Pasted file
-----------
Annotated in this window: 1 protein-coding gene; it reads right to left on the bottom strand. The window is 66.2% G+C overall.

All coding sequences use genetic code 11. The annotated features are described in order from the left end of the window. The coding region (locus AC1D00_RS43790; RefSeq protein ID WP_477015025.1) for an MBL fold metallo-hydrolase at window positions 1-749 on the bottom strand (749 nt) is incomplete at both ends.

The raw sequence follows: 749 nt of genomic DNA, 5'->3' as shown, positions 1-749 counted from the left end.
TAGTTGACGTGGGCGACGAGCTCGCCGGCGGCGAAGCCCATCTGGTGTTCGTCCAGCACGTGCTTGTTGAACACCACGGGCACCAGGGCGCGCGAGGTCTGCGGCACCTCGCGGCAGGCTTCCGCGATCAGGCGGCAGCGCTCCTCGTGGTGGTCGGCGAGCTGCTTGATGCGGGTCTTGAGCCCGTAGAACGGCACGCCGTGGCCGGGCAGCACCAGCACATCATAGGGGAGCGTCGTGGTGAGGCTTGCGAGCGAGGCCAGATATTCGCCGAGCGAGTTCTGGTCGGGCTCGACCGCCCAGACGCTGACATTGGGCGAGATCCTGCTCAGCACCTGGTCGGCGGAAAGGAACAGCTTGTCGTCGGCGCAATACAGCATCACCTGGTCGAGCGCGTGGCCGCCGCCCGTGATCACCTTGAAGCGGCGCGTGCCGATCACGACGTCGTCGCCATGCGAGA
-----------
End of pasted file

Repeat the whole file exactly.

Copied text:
Annotated in this window: 1 protein-coding gene; it reads right to left on the bottom strand. The window is 66.2% G+C overall.

All coding sequences use genetic code 11. The annotated features are described in order from the left end of the window. The coding region (locus AC1D00_RS43790; RefSeq protein ID WP_477015025.1) for an MBL fold metallo-hydrolase at window positions 1-749 on the bottom strand (749 nt) is incomplete at both ends.

The raw sequence follows: 749 nt of genomic DNA, 5'->3' as shown, positions 1-749 counted from the left end.
TAGTTGACGTGGGCGACGAGCTCGCCGGCGGCGAAGCCCATCTGGTGTTCGTCCAGCACGTGCTTGTTGAACACCACGGGCACCAGGGCGCGCGAGGTCTGCGGCACCTCGCGGCAGGCTTCCGCGATCAGGCGGCAGCGCTCCTCGTGGTGGTCGGCGAGCTGCTTGATGCGGGTCTTGAGCCCGTAGAACGGCACGCCGTGGCCGGGCAGCACCAGCACATCATAGGGGAGCGTCGTGGTGAGGCTTGCGAGCGAGGCCAGATATTCGCCGAGCGAGTTCTGGTCGGGCTCGACCGCCCAGACGCTGACATTGGGCGAGATCCTGCTCAGCACCTGGTCGGCGGAAAGGAACAGCTTGTCGTCGGCGCAATACAGCATCACCTGGTCGAGCGCGTGGCCGCCGCCCGTGATCACCTTGAAGCGGCGCGTGCCGATCACGACGTCGTCGCCATGCGAGA